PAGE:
Tracking or Targeted Stocks

In addition to common stock, companies may issue what is known as tracking or targeted stock. For example, a large automaker that acquires a company in the computer industry may issue a tracking stock that tracked the performance of the acquired company once it began operating as a division of the automaker.

A tracking stock follows the financial performance of a particular division or operating unit of a company rather than the performance of the company as a whole. A tracking stock trades separately from common stock of the company, and the value of a tracking stock may increase even while the value of common stock of the company declines. Tracking stocks may be issued through an initial public offering or through a spin-off to existing shareholders of common stock.

Tracking stocks must meet Securities and Exchange Commission requirements for a newly-issued class of stock. If the tracking stock will be in a public offering, the stock must first be registered with the Commission under the Securities Act of 1933. The company making the public offering of the tracking stock also must meet reporting requirements established under the Securities Exchange Act of 1934. Those reporting requirements, however, do not require separate reports for the tracking stock if the company already is filing reports pursuant to the Securities Exchange Act. For such companies, reports on the tracking stock may be included within reports of the company on all its publicly traded securities.

The financial interest of owners of tracking stock is less than the interest of owners of common stock issued by a company. While owners of common stock normally will have full share votes in elections to decide matters of importance for the company, owners of tracking stock issued by the company may have fractional votes or no votes at all in shareholder elections. In the event of dissolution of the company, owners of tracking stocks normally will have a lower priority claim on company assets or no claim at all. Any dividends that might be declared for owners of tracking stocks will depend upon performance of the company operations underlying the tracking stock rather than the company as a whole, and there may be no obligation of the company to issue dividends despite good performance of operations underlying the tracking stock.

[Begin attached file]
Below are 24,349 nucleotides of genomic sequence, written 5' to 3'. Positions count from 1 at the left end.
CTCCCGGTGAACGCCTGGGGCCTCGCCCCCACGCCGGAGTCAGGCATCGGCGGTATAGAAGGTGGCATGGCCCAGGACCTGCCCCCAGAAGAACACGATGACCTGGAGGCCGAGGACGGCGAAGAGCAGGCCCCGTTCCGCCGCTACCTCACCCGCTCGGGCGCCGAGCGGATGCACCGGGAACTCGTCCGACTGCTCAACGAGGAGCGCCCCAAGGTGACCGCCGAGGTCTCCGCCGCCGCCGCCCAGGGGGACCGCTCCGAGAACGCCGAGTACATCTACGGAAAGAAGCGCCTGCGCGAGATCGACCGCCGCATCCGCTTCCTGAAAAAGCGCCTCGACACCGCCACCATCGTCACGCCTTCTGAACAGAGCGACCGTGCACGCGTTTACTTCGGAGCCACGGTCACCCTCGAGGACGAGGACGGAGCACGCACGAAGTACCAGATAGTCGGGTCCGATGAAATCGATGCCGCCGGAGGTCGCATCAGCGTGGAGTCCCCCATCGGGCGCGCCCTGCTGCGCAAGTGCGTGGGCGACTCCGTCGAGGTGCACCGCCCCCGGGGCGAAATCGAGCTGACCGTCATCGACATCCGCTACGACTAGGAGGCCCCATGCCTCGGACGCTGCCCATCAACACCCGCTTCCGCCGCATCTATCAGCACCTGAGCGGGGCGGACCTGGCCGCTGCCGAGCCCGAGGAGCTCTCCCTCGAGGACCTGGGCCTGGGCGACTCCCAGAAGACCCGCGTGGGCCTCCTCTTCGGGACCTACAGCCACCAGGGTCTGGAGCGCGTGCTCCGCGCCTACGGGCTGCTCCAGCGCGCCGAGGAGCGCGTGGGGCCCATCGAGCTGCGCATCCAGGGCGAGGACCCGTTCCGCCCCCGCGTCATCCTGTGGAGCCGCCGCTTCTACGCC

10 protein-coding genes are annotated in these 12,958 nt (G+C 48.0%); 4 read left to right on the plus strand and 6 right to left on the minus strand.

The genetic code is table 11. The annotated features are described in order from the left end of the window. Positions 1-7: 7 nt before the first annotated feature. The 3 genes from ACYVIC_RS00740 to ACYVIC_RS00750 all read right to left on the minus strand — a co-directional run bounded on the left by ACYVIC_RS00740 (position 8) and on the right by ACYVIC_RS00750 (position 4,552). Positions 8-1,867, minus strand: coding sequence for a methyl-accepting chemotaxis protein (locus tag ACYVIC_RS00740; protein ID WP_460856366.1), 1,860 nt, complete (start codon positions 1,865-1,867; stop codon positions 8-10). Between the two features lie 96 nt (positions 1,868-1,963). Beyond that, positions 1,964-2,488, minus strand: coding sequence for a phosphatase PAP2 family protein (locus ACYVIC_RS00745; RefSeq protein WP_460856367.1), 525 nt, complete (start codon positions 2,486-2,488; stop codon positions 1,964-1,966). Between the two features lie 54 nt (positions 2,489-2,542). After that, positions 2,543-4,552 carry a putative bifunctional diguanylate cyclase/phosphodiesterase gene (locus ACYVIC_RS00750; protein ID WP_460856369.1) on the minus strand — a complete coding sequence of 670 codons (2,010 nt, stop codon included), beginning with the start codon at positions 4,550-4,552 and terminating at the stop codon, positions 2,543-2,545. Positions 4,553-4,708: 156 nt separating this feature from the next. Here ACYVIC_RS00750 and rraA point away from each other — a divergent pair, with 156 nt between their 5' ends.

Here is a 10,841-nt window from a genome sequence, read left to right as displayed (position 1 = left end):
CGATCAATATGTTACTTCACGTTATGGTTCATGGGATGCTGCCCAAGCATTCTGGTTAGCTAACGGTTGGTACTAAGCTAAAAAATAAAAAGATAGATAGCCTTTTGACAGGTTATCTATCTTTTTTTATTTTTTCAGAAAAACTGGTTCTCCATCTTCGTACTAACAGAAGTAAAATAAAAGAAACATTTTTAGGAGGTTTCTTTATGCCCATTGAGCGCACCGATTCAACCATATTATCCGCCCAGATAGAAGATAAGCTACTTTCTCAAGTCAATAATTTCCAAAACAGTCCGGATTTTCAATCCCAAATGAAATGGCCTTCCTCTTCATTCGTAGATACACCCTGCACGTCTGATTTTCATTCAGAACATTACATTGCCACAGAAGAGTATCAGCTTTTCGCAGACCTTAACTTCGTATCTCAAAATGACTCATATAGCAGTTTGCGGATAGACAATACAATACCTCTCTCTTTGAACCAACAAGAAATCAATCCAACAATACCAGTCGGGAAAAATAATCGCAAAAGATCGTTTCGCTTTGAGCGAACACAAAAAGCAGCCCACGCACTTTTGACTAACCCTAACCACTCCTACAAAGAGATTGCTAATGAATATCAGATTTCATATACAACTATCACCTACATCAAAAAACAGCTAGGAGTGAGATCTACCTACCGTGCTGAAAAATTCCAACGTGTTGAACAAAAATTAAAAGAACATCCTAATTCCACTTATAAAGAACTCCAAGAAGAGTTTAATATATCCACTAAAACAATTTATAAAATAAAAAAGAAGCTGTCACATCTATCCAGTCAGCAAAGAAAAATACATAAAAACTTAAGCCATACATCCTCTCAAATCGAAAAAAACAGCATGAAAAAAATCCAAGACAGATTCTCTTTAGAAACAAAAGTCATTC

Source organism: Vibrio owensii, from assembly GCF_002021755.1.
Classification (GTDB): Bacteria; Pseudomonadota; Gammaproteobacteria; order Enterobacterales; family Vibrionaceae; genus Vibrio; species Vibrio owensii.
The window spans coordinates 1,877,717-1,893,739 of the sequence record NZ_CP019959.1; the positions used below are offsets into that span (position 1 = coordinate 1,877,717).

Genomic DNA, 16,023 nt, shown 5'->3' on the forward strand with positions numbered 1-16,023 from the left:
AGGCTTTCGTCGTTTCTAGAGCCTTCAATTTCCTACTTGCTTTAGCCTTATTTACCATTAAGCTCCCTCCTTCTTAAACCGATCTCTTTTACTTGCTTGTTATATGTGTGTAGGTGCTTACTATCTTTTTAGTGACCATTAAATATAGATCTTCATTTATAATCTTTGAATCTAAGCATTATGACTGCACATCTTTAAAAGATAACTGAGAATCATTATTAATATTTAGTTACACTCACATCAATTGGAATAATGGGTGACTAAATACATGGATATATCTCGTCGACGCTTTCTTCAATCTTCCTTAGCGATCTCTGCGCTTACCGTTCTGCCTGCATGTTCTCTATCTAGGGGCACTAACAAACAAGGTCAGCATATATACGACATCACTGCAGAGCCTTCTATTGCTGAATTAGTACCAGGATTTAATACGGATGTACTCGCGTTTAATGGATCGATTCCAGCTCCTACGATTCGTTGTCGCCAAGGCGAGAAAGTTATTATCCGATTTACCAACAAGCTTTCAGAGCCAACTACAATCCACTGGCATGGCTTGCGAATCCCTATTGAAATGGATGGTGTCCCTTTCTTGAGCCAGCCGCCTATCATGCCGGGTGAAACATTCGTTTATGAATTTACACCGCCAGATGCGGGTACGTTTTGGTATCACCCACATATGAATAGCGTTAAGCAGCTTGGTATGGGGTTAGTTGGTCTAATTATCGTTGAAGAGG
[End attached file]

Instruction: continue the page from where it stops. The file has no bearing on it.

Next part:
Several reasons may prompt a company to issue tracking stock. Tracking stock allows the company to maintain control over operations underlying the tracking stock while obtaining capital or credit through the issuance of the tracking stock. Issuance of a tracking stock also allows the company reduce overall costs by maintaining common administrative and overhead functions with the operations underlying the tracking stock. Issuance of a tracking stock may further allow the company to benefit from any increase in the trading value of the tracking stock because tracking stock would have greater value as payment for an acquisition by the company.

Copyright 2011 LexisNexis, a division of Reed Elsevier Inc.


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